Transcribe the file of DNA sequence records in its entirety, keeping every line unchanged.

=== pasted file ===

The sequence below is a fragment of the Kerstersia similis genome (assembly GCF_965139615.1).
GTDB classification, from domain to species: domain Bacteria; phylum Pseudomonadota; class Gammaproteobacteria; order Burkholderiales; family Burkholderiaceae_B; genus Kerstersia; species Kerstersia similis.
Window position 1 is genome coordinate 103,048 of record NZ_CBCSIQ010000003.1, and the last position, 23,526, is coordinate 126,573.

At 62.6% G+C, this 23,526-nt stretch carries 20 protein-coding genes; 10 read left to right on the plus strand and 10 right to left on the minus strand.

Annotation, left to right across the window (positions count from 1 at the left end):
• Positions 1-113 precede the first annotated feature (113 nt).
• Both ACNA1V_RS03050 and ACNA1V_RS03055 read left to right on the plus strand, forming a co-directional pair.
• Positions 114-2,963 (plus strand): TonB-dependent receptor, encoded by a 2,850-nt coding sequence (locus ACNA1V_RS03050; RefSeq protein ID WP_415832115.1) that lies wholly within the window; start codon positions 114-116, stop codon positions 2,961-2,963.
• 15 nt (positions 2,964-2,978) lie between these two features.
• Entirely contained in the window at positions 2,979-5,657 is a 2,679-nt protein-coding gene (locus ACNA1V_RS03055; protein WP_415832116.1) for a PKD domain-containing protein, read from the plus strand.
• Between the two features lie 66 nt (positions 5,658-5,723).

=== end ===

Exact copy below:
The sequence below is a fragment of the Kerstersia similis genome (assembly GCF_965139615.1).
GTDB classification, from domain to species: domain Bacteria; phylum Pseudomonadota; class Gammaproteobacteria; order Burkholderiales; family Burkholderiaceae_B; genus Kerstersia; species Kerstersia similis.
Window position 1 is genome coordinate 103,048 of record NZ_CBCSIQ010000003.1, and the last position, 23,526, is coordinate 126,573.

At 62.6% G+C, this 23,526-nt stretch carries 20 protein-coding genes; 10 read left to right on the plus strand and 10 right to left on the minus strand.

Annotation, left to right across the window (positions count from 1 at the left end):
• Positions 1-113 precede the first annotated feature (113 nt).
• Both ACNA1V_RS03050 and ACNA1V_RS03055 read left to right on the plus strand, forming a co-directional pair.
• Positions 114-2,963 (plus strand): TonB-dependent receptor, encoded by a 2,850-nt coding sequence (locus ACNA1V_RS03050; RefSeq protein ID WP_415832115.1) that lies wholly within the window; start codon positions 114-116, stop codon positions 2,961-2,963.
• 15 nt (positions 2,964-2,978) lie between these two features.
• Entirely contained in the window at positions 2,979-5,657 is a 2,679-nt protein-coding gene (locus ACNA1V_RS03055; protein WP_415832116.1) for a PKD domain-containing protein, read from the plus strand.
• Between the two features lie 66 nt (positions 5,658-5,723).